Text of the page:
Formula Lites was launched back in 2015 in the United States by Crawford Composites with engines supplied by Honda.
The Lites series only lasted for one season as no races occurred during the 2016 season despite races being scheduled. Unfortunately due to poor attendance, it was quietly dropped.
Nick Neri won the first race of the season with Vinicius Paparelli from Brazil winning the whole series.
It was aimed at drivers who were hoping to enter motorsport via go karting and support drivers to progress their skills.
The cars themselves were 2.4 litres, four-cylinder single-seaters with carbon composite chassis built to F3 regulations with ultra-modern electronics.
This was the brainchild of racing legend Denis McCormack who started his career in the industry way back in 1968. Rising through the ranks from mechanics, to crew members all the way to owning an Indy car team he was conscious in his aim of supporting drivers who would otherwise struggle to make it.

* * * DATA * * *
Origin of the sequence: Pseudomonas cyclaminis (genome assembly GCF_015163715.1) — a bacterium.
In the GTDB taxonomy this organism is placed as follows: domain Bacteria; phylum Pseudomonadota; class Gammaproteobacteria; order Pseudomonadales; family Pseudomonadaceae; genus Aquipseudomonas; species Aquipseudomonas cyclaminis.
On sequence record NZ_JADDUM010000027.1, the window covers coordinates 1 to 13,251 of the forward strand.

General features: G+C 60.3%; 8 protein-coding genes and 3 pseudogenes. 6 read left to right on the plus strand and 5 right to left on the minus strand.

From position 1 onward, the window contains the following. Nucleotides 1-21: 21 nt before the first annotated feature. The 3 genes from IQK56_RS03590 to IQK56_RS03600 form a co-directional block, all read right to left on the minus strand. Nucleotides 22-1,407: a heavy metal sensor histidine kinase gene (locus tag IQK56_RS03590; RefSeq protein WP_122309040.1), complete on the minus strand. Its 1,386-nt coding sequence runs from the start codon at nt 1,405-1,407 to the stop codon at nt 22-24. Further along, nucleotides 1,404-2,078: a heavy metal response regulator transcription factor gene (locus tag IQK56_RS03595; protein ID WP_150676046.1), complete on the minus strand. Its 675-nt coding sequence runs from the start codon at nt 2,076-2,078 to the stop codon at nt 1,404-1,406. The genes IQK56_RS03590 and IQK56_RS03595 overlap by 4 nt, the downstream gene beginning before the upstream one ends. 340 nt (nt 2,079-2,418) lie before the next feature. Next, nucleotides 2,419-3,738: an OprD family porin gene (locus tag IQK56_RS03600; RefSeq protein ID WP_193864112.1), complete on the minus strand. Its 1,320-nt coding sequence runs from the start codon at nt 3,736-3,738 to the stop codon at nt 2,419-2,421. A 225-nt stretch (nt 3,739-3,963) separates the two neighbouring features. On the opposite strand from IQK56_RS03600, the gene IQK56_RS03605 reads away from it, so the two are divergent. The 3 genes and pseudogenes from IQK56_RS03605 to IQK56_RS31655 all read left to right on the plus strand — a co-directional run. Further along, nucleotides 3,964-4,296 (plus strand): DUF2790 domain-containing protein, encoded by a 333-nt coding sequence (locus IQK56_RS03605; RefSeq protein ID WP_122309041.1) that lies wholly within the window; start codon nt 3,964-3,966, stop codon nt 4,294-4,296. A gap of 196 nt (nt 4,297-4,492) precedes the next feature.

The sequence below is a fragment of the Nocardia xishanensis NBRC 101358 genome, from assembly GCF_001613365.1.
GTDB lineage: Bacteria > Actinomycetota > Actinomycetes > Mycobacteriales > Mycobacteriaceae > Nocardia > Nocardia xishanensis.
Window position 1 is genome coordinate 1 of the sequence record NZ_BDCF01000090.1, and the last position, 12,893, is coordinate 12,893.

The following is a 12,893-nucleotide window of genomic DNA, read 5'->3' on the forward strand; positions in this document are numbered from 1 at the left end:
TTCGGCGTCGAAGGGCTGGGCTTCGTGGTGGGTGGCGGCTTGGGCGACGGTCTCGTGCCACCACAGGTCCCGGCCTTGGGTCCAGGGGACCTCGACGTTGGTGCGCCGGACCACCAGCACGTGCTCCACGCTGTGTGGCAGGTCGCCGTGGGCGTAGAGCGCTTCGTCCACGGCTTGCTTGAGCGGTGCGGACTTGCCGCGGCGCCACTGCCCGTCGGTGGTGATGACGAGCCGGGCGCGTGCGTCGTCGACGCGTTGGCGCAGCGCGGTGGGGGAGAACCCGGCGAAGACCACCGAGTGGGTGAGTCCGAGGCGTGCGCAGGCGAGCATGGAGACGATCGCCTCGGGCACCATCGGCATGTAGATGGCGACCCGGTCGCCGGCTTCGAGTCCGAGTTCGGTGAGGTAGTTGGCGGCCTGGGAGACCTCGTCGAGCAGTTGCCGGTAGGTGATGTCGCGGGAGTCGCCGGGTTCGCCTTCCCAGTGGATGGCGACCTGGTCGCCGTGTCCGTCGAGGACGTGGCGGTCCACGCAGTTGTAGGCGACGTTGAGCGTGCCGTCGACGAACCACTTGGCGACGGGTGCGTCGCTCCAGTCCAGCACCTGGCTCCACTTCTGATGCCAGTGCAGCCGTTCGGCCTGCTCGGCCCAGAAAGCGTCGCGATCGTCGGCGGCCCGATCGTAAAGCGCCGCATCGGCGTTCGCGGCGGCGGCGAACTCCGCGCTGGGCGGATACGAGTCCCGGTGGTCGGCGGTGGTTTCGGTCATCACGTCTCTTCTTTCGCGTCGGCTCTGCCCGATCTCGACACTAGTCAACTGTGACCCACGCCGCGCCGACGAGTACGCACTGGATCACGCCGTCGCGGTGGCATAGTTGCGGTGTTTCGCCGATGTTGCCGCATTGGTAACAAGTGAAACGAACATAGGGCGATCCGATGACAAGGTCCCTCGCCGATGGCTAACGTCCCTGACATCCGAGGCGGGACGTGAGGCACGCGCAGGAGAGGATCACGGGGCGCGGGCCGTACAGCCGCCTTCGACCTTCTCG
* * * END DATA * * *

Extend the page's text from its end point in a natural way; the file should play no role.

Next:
Whilst it was not a success the technology was passed over to the Crawford F4 cars so its legacy is still apparent today.
Formula 4 is essentially what Formula Lites was trying to emulate and possibly its failure to breakthrough was due to the fact that such a category to encourage young karting drivers already exists and works as a bridge to Formula 3.
Starting in 2014, a year before Formula Lites, F4 also had a headstart. Unlike Formula Lites, Formula 4 isn’t a single make category and multiple chassis and engine companies are allowed for each championship. Regulations permit a 1.6-litre capacity engine and 160 bhp and the aim is to keep the costs of entry down to $100,000 per season.
There are separate Formula 4 championships all around the world and any drivers who compete in a championship are eligible for points which allow them to drive in Formula 1.